How do you tell the difference between a goose, a duck and a swan? No, it’s not a joke, although one is forming in my mind as I type.
Let’s see. We could line ‘em up in order of size. Ducks are small, swans are big and geese are somewhere in the middle.
Or by plumage. Ducks are colourful, swans are white—or black or black and white—and geese are somewhere in the middle.
Hmmm. I thought I could see a pattern. But when I checked the most recent studies on the Anseriformes* (the group to which they all belong), the story wasn’t quite that simple. Ducks? Tick. Swans? Tick. Geese? Well, it seems that they’re what’s left over when the ducks and swans are taken out.
There are true geese, which belong to genera Anser and Branta. No one has a problem with those. There are true swans—Cygnus and their close relative Coscoroba of South America. And there are a dozen or so genera of true ducks. But that still leaves a bunch of others floating about without a neat … er … pigeon hole to roost in.
Among the orphans are the shelducks and sheldgeese. This group has long been recognised as an anomalous one, with features characteristic of both ducks and geese but fitting in with neither. Apart from the widespread Tadorna shelducks, the group includes Chloephaga sheldgeese from South America, African Alopochen 'geese' and others.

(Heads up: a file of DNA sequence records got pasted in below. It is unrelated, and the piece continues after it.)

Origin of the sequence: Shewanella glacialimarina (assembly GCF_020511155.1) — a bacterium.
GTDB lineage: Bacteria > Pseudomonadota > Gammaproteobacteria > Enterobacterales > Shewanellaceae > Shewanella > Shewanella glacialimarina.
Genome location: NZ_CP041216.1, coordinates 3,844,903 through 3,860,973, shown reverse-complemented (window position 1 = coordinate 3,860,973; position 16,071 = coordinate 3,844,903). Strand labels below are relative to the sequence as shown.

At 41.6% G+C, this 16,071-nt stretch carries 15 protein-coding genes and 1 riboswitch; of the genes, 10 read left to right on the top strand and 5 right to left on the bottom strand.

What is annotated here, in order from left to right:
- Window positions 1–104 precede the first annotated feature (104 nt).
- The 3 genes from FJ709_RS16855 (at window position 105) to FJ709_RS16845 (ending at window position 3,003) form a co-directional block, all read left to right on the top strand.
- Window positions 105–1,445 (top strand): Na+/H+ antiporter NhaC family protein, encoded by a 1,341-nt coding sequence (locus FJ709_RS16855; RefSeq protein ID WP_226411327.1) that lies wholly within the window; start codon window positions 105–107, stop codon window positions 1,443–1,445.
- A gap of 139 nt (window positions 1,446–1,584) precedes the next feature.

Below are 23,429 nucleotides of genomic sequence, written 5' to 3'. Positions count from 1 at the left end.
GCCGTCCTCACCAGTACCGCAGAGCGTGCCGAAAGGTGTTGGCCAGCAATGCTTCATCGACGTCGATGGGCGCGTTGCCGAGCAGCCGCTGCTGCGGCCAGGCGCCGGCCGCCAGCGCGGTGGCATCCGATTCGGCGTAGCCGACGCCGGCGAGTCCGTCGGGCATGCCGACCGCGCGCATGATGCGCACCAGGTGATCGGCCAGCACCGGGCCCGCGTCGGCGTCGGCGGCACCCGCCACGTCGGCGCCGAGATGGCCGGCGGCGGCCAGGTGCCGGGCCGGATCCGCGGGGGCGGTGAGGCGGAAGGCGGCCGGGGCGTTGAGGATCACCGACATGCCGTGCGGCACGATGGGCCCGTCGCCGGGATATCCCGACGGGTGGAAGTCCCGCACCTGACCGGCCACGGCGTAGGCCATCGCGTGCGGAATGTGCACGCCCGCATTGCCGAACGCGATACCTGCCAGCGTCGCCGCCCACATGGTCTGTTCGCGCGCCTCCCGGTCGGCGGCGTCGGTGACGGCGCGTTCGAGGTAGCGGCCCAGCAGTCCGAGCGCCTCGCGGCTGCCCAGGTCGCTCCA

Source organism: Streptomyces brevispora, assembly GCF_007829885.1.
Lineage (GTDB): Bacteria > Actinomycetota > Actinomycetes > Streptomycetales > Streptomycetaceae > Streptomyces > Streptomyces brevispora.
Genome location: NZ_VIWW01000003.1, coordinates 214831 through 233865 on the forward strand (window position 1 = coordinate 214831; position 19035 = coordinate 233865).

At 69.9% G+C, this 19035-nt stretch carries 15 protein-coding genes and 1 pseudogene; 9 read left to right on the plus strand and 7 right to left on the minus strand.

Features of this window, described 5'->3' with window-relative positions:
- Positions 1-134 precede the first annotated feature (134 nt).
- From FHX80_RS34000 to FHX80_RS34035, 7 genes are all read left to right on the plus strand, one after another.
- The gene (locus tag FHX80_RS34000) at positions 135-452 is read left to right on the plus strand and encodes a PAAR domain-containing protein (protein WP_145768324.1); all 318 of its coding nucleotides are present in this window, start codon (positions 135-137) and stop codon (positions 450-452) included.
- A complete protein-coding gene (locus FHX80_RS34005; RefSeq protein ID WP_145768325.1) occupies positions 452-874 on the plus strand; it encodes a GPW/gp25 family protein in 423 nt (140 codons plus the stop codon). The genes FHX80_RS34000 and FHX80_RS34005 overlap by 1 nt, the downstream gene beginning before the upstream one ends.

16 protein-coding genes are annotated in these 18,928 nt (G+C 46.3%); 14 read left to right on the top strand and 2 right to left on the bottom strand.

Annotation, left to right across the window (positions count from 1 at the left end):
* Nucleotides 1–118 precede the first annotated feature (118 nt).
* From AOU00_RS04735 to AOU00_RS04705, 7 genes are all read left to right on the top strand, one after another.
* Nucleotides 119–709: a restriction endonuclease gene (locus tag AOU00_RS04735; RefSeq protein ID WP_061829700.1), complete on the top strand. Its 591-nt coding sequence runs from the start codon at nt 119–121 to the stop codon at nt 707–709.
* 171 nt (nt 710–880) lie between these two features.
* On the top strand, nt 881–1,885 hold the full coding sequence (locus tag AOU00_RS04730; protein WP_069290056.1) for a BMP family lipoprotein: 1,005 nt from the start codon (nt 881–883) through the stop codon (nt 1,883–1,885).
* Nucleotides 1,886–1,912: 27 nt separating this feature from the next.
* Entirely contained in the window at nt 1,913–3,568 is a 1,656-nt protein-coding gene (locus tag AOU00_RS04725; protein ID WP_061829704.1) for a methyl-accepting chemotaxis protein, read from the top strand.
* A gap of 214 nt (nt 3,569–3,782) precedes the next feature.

One classification treats the group as belonging with true ducks. Another puts it with the geese and swans. A third leaves it out on its own ...
Whistling-ducks (Dendrocygnus) are another enigmatic group. Although they are colourful birds that look a lot like ducks and walk a bit like ducks they just aren't ducky enough. Nor are they geese. Nor, despite the scientific name, are they tree-dwelling swans. Whistling-ducks are more or less out on their own in a lineage that diverged early on from the rest of the Anseriformes.
The magpie goose (Anseranas sempalmata) is another oddity. When Latham described it in 1798, he placed it in Anas, which at that time was a grab-bag for ducks. Lesson looked at it more critically and decided it was sufficiently different from other wildfowl to have its own genus. But he had a bet each way with Anseranas—Anser points towards goose and Anas towards duck.
In fact, it is closely related to neither. The magpie goose is descended from a lineage even older than that of whistling-ducks. Only one group of Anseriformes has a more ancient history—the South American screamers (Anhima, Chauna). (One classification places these spur-winged, webless water birds as sister group to the magpie goose.)
But there must be some Australian geese that really are geese in the Anser – Branta sense. Surely?
There's one. The Cape Barren goose (Cereopsis novaehollandiae of southern Australia is goose-ish. It doesn't snuggle up tightly with the true geese but it swans around with the right crowd.
Just don't ask about the pygmy geese ...
* Which means 'goose-like'. Told you it was confusing.
From top: Chestnut teal (Anas castanea); Wandering whistling-duck (Dendrocygna arcuata); Magpie goose (Anseranas semipalmata); Cape Barren goose (Cereopsis novaehollandiae)
Donne-Goussé, C., Laudet, V. & Hänni, C. (2002). A molecular phylogeny of Anseriformes based on mitochondrial DNA analysis. Molecular Phylogenetics and Evolution 23: 339–356.